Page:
|II. [ THE BALCONY SCENE. ]|
II. [ THE BALCONY SCENE. ]
The moon shone bright one cloudless night,
The earth was bathed in silver light.
I strolled along, quite tired of life,
I longed to rid myself of strife.
In vain I struggled to forget,
Oh, how I loathed the day we met.
I came upon a mansion bright,
From every window streamed the light;
Sweet strains of music reached my ear,
And peals of laughter loud and clear.
"Ah! this gay throng, I quickly see,
would be no place for woeful me."
I hurried on. But hark! Just see,
Who is this walks you balcony
All clothed in pure, seraphic white?--
I know that form, e'en though it's night.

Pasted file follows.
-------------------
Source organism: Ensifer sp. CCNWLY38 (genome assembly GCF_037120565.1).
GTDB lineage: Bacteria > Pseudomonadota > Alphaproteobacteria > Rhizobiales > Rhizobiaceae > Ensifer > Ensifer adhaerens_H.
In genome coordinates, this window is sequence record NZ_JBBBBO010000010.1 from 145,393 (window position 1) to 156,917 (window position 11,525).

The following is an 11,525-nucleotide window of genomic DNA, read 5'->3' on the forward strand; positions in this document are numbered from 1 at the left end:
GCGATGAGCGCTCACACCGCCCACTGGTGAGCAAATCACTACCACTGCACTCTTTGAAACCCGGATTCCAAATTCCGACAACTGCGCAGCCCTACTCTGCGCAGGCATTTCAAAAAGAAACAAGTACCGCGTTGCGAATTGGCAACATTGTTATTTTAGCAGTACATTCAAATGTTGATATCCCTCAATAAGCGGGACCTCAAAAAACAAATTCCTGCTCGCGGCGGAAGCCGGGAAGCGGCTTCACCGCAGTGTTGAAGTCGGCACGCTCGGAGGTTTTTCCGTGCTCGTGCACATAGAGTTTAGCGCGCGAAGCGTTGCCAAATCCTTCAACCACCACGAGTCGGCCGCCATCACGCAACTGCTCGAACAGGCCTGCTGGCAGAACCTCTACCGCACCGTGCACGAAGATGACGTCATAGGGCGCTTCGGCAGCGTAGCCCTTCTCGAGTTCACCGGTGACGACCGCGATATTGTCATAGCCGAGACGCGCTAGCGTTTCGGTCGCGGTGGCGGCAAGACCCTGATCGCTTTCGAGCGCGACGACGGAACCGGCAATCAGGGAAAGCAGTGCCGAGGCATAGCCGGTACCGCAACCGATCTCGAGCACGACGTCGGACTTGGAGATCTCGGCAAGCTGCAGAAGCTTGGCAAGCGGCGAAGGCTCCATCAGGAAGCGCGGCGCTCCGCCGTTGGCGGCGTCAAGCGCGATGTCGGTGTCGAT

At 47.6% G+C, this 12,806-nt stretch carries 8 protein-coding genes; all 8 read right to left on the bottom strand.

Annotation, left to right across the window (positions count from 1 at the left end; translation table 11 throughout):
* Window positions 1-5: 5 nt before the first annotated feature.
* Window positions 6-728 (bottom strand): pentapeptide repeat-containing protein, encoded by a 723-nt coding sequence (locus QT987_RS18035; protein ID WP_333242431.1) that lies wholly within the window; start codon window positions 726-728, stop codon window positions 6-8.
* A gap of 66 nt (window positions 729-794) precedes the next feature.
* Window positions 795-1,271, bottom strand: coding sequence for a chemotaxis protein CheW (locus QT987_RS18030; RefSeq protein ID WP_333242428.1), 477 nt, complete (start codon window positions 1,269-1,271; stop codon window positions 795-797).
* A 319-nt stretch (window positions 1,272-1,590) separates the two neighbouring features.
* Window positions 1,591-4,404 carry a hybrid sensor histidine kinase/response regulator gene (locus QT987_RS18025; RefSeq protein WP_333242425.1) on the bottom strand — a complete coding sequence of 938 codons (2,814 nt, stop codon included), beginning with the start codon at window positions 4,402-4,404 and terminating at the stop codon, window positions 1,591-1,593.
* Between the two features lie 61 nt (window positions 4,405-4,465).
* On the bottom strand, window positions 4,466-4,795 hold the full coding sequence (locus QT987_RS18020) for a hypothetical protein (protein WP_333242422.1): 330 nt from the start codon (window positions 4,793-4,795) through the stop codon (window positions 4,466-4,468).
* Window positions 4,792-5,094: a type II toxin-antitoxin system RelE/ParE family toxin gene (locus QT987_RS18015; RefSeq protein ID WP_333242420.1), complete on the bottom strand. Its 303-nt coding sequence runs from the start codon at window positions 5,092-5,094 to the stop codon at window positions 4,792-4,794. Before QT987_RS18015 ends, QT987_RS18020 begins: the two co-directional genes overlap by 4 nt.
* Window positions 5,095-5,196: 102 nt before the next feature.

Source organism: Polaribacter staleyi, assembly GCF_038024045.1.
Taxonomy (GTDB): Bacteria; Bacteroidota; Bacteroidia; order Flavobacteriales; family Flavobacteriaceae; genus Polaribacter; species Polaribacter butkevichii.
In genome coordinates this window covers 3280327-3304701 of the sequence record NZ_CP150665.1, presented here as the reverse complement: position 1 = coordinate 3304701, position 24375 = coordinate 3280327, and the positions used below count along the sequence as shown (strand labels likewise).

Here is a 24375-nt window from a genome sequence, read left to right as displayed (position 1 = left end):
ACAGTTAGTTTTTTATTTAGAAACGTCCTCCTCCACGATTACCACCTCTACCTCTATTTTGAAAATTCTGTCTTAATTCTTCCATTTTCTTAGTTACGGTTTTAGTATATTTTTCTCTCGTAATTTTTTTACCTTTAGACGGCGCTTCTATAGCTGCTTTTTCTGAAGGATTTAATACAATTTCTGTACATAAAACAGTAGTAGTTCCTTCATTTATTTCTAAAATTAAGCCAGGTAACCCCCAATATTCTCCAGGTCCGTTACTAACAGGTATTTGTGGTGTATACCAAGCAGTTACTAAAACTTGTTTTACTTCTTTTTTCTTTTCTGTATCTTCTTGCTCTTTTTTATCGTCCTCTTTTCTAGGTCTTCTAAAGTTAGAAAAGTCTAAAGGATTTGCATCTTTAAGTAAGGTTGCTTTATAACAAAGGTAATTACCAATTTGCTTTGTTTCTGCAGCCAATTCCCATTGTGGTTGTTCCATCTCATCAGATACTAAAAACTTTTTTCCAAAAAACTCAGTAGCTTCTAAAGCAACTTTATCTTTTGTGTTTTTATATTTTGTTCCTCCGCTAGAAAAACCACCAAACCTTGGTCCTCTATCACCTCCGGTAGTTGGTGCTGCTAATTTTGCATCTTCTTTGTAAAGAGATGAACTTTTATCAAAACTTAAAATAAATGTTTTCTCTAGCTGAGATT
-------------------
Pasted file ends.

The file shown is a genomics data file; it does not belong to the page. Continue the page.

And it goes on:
I've heard that voice,--can it be true?
My Imogene, say--is it you?
Be still, she speaks; my God! 'Tis she!
Oh, list! My darling speaks of me,--
Of me, whom I believed she loathed:
Oh, can it be her love was clothed
Within a garb of blackest hate?23But now the knowledge comes too late
"O love, come back!" I hear her cry,
My Waldershaw, for thee I sing!
My heart was thine long years ago
Didst thou not see? Didst thou not know?
Alas! I kept the secret well,--
This love will be my funeral knell.
She wrings her hands in silent woe;
O God! I watch her shadow go
From off the lonely balcony,
And leave me sighing mournfully,
A still, small voice I've learned to hate,
Within me whispered,"Tis--too late.